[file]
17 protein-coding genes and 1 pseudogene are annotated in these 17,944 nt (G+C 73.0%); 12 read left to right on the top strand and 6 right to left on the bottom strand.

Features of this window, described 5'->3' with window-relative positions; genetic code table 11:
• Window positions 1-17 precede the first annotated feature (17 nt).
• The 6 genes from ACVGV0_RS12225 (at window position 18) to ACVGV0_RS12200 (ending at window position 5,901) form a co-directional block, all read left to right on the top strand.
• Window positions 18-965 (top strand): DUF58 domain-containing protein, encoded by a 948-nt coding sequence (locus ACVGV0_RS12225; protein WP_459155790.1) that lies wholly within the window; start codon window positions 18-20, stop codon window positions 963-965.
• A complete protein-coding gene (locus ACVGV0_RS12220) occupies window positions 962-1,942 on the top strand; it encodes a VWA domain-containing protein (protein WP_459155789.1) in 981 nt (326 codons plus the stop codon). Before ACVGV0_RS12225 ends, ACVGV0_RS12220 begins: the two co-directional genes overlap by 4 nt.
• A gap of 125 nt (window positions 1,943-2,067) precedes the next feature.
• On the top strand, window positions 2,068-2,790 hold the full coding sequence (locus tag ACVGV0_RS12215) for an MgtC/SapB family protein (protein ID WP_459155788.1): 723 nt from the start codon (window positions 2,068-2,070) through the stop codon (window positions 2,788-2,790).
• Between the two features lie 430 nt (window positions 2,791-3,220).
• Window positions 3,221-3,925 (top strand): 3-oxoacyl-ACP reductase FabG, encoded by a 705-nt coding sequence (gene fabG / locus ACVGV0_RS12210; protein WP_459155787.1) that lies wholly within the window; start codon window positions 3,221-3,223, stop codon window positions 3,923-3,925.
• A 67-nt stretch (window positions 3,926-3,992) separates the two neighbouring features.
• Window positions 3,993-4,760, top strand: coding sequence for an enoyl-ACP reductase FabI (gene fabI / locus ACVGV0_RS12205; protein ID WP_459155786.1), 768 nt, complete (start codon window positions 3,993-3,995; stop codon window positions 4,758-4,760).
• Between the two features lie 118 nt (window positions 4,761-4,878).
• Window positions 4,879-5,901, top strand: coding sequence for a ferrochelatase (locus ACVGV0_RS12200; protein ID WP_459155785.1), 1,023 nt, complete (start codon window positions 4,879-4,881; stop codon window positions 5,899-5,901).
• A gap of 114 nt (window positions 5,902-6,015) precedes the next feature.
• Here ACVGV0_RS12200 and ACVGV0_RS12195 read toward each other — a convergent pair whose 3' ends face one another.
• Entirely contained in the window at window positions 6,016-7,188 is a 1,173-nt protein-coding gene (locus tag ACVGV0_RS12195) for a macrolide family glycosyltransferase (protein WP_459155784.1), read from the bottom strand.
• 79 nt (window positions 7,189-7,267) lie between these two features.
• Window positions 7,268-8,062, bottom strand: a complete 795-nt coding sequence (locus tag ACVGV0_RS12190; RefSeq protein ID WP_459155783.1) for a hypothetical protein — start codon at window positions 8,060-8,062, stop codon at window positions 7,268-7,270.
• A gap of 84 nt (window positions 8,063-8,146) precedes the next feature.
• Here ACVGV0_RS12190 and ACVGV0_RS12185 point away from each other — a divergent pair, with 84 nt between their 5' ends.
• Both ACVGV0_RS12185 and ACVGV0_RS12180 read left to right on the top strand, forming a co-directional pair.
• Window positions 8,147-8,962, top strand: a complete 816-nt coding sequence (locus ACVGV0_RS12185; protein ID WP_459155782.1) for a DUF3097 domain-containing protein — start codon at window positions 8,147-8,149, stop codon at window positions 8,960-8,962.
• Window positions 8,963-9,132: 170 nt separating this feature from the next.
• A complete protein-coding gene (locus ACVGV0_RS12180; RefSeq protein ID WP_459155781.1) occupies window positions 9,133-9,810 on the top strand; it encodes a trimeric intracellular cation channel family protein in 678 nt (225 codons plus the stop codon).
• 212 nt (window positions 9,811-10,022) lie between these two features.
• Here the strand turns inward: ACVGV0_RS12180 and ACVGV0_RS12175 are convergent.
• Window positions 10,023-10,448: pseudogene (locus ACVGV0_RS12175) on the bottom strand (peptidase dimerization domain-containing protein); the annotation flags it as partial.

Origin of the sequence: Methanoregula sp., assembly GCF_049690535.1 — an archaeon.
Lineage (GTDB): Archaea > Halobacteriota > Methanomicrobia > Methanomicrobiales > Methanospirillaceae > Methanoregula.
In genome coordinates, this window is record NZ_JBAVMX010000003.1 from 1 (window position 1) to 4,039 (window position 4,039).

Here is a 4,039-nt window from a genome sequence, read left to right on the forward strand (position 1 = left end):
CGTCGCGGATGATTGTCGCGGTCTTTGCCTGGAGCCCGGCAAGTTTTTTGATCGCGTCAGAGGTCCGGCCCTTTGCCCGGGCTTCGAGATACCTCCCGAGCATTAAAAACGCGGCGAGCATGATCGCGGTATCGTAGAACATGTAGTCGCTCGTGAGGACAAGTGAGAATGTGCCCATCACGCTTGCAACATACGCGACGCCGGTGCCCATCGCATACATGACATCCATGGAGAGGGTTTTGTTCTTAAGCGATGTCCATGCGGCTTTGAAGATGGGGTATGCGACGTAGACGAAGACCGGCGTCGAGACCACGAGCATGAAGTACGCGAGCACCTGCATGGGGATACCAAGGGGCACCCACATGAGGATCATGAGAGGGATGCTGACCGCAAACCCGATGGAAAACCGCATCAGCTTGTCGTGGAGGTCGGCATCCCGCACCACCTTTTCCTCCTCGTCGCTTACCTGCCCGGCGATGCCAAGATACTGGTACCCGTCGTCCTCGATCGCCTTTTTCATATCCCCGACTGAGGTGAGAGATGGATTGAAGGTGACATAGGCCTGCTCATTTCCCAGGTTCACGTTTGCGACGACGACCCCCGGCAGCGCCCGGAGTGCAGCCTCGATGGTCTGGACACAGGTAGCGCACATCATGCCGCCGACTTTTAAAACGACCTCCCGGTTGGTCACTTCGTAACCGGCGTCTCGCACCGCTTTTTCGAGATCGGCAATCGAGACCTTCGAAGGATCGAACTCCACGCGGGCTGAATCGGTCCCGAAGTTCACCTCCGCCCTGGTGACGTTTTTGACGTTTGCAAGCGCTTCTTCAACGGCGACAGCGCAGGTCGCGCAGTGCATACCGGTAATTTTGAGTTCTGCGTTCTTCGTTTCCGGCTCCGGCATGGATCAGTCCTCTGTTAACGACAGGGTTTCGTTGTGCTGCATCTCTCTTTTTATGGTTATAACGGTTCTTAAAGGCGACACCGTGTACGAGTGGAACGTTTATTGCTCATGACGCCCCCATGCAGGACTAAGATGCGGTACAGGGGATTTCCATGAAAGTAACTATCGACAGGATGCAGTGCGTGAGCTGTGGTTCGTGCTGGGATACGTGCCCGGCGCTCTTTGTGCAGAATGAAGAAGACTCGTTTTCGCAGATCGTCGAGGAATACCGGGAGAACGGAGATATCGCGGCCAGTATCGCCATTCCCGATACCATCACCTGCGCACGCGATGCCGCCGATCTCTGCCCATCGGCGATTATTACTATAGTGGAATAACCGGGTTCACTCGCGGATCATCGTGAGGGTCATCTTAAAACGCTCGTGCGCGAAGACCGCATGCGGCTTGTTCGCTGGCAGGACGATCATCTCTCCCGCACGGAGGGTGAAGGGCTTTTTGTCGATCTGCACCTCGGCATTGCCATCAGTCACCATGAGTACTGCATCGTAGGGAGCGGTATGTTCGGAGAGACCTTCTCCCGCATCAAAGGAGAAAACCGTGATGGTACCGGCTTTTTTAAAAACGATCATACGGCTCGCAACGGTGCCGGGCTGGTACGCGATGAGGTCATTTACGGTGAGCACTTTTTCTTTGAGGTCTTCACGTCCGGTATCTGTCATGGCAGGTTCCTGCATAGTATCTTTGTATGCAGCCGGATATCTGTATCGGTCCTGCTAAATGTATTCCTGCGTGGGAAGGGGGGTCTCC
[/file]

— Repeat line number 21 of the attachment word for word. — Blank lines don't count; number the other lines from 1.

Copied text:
• Here ACVGV0_RS12190 and ACVGV0_RS12185 point away from each other — a divergent pair, with 84 nt between their 5' ends.